Blue in the face

By Elia Petzierides 

How many coroners does it take to change a lightbulb? One to change the lightbulb and another to pronounce the old lightbulb dead from natural causes. Unfortunately it seems it also takes more than one coroner to change a systemic issue with the monitoring of medication prescriptions within Victoria, Australia.  

When a 38 year old Victorian man’s death in 2012 was attributed to the combined toxic effects of prescription medication you could be forgiven for asking why a doctor would prescribe these conflicting medications concurrently. But one doctor did not prescribe all of the medications. In this case it was two doctors working at different clinics who were unaware of the other’s prescriptions for their patient. Essentially they were prescribing blind. 

The process of attending more than one doctor for prescription medication is known as ‘doctor shopping’ and without a real-time prescription monitoring program Victorian doctors will continue to be in the dark. Doctor shopping is used to obtain restricted medications in quantities exceeding therapeutic doses from multiple doctors for personal use or on-selling. A real-time prescription monitoring program has already been implemented in Tasmania and is currently being investigated in Western Australia following similar deaths. While there is some debate about the optimal program to prevent the prescribing of conflicting medications by different doctors (some have suggested a real-time dispensing monitoring program run by pharmacists would be most efficient) it is clear that a system is not only required, but urgently needed.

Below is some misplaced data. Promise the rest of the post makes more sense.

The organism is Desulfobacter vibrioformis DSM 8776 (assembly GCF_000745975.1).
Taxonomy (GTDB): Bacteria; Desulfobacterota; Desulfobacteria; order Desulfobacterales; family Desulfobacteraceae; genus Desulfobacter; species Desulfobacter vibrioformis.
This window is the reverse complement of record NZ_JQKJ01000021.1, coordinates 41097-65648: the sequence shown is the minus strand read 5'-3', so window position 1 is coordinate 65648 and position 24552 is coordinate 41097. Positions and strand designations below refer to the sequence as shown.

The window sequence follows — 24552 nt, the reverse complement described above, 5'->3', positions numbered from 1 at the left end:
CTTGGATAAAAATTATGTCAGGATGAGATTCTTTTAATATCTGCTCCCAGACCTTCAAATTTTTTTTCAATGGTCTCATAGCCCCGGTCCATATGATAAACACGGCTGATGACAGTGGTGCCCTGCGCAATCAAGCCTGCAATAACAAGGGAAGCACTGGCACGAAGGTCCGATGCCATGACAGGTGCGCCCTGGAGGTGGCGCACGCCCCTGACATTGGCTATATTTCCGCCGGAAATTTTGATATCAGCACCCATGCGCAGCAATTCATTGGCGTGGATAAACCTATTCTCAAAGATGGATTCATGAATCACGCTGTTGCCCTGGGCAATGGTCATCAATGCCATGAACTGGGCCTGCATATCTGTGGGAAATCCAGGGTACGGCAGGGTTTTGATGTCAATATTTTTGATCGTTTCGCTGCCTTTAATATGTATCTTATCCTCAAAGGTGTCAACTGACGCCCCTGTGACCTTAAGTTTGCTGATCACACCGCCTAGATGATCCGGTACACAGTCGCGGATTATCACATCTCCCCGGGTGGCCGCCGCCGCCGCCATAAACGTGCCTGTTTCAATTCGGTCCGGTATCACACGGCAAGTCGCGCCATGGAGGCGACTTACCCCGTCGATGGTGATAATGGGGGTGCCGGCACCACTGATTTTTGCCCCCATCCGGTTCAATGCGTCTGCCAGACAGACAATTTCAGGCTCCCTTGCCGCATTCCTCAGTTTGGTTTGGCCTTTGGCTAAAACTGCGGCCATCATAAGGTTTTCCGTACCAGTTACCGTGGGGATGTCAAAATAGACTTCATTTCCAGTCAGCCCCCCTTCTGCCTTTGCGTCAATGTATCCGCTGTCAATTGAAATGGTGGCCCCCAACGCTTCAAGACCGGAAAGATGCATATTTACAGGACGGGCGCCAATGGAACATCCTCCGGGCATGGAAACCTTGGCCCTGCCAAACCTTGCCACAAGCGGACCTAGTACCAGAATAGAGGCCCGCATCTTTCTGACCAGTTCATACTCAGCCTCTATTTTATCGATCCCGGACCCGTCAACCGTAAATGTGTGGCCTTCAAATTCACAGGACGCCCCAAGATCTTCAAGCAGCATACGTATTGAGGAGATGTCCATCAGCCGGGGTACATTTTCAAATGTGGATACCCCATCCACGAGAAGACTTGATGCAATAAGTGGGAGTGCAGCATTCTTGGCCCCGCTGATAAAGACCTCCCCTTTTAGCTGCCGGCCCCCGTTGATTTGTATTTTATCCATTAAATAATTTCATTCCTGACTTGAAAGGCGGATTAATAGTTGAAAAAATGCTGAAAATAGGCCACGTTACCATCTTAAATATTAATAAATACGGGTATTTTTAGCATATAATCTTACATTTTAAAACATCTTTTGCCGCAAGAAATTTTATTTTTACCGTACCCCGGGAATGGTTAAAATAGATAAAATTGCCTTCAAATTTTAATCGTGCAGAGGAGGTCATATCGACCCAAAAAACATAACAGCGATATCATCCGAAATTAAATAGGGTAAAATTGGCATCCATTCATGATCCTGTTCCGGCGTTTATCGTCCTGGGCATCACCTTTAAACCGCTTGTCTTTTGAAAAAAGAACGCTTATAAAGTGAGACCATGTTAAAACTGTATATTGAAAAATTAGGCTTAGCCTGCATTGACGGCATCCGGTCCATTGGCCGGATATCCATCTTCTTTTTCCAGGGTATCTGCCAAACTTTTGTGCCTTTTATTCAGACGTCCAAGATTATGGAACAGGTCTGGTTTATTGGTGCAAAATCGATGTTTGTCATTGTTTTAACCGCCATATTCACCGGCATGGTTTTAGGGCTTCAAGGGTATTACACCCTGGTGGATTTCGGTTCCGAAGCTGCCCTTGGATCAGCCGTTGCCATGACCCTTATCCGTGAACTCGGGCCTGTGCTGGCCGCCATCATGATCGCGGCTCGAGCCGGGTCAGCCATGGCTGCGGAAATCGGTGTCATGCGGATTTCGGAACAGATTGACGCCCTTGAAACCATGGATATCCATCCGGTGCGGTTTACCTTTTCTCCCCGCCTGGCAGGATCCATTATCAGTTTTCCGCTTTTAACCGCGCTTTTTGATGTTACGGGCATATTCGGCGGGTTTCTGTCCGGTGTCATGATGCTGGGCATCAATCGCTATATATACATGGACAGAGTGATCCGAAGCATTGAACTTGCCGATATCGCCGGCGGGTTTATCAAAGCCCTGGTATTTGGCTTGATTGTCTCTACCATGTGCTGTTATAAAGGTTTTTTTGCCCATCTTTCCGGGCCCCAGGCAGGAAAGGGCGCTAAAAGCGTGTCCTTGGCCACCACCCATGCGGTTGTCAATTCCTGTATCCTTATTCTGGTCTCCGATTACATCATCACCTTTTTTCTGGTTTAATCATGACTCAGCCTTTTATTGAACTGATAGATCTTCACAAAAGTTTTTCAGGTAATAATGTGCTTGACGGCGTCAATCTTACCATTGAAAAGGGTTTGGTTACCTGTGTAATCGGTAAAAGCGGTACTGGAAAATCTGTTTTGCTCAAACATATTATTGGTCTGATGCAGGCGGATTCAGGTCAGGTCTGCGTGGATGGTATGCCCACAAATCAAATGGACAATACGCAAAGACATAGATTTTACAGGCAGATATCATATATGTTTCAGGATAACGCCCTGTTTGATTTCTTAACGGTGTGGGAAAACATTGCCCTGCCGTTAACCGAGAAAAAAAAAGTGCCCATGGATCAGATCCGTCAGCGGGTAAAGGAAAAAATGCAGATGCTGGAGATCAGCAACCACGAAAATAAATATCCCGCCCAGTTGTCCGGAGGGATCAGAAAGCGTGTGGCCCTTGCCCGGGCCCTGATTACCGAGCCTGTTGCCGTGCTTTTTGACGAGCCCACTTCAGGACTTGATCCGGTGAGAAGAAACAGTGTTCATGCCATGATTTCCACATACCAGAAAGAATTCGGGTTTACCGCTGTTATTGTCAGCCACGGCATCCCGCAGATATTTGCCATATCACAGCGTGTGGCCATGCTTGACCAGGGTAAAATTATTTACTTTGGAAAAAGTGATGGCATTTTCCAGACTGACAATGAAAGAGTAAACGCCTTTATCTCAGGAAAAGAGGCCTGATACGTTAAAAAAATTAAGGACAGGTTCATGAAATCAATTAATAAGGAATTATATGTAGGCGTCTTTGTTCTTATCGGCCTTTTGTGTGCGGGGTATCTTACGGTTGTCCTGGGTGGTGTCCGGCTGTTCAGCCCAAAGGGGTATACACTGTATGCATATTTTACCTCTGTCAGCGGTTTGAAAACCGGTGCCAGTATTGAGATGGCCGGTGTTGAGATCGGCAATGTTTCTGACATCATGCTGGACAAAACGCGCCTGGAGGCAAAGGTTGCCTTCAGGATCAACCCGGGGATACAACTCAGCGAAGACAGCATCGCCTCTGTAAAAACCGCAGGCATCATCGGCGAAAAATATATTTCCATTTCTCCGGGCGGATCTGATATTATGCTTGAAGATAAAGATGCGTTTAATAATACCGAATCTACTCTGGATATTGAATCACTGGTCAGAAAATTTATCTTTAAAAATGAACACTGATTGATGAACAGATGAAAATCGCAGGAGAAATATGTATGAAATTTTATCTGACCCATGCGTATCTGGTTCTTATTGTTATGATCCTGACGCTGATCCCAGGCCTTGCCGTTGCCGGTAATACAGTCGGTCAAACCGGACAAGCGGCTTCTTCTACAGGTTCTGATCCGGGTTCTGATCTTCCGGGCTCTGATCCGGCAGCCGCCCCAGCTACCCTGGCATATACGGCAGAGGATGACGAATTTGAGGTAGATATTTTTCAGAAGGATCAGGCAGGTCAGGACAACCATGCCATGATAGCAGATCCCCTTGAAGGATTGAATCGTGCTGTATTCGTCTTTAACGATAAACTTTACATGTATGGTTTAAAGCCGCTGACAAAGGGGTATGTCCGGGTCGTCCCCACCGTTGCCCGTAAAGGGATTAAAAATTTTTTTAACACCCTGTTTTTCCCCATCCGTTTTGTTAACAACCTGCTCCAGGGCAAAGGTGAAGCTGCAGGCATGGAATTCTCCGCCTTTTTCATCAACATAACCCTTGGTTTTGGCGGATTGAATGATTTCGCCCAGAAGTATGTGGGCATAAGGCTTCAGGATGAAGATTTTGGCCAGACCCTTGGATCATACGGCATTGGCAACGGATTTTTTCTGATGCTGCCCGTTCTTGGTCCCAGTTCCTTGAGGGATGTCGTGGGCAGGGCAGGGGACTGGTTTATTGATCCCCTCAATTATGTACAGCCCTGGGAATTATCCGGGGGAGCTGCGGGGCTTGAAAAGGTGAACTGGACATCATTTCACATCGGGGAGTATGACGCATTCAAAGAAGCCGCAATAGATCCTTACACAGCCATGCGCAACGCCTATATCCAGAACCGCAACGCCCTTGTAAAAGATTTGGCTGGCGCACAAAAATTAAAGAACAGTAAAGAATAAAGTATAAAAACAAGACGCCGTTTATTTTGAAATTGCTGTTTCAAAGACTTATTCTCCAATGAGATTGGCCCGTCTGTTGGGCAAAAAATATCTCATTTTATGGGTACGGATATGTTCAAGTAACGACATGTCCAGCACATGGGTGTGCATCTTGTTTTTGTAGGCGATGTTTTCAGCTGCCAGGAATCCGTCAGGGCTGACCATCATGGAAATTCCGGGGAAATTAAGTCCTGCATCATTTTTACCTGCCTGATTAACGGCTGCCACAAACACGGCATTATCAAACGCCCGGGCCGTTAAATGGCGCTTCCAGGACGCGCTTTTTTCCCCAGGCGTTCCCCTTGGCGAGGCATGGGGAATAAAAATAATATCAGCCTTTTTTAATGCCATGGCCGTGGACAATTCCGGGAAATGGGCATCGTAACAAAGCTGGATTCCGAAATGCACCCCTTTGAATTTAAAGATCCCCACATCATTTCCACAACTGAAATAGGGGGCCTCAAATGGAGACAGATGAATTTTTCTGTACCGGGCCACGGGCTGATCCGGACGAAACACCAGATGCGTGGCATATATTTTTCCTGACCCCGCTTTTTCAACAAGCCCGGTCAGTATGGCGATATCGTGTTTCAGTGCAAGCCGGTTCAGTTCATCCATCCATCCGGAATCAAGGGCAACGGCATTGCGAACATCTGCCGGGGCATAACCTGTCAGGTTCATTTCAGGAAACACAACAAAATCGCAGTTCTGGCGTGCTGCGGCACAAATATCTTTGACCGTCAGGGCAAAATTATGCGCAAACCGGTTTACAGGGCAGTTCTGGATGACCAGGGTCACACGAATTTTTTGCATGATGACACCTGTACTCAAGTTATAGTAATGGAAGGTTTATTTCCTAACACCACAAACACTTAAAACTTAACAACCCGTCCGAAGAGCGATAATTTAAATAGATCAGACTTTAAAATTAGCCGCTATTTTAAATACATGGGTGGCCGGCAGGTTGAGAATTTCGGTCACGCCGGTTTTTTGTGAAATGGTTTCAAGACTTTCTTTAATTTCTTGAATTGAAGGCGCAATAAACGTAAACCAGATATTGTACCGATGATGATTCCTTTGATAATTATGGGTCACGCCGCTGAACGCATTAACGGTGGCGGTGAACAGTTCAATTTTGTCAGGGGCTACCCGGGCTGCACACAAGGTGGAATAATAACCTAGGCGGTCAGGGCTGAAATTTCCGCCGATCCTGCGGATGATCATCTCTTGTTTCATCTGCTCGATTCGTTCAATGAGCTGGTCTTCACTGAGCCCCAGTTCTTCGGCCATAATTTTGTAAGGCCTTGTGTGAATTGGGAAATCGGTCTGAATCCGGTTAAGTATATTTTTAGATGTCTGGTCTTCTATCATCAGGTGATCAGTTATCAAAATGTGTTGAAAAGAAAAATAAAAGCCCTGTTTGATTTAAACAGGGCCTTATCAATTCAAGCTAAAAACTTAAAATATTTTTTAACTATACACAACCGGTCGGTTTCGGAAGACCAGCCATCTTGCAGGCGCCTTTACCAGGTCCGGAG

In February 2012 Victorian Coroner John Olle cited universal support for a real-time prescription monitoring program and was not surprised by the community frustration at the lack of progress. Coroner Olle then made the recommendation that a real-time prescription monitoring program be implemented in Victoria “within 12 months” to prevent further harm and deaths caused by doctor shopping. 

The same recommendation regarding the implementation of a real-time prescription monitoring program has been made in response to five separate deaths investigated by four Victorian coroners in 2014 alone. Each time their choice of words revealing increasing frustration with the inaction in this area. 

Recently in December 2014 Victorian Coroner Jacinta Heffey summarised the state of play with the real-time prescription monitoring program. The former Victorian Health Minister David Davis made an election promise in 2014 to implement a real-time prescription monitoring program should his party be re-elected. The result of the election saw a change of government in Victoria and the position of the new Health Minister Jill Hennessy is unknown. 

On February 15, 2015, emailed Health Minister Jill Hennessy to ascertain her position and we invited a Victorian journalist to pick up this story. When we receive a reply we will let you know.

The author Elia Petzierides is a Victorian based Advanced Life Support Paramedic and a Registered Nurse with a Graduate Diploma in Advanced Clinical Nursing.

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One thought on “Blue in the face

  1. Pingback: Update – Blue in the Face |

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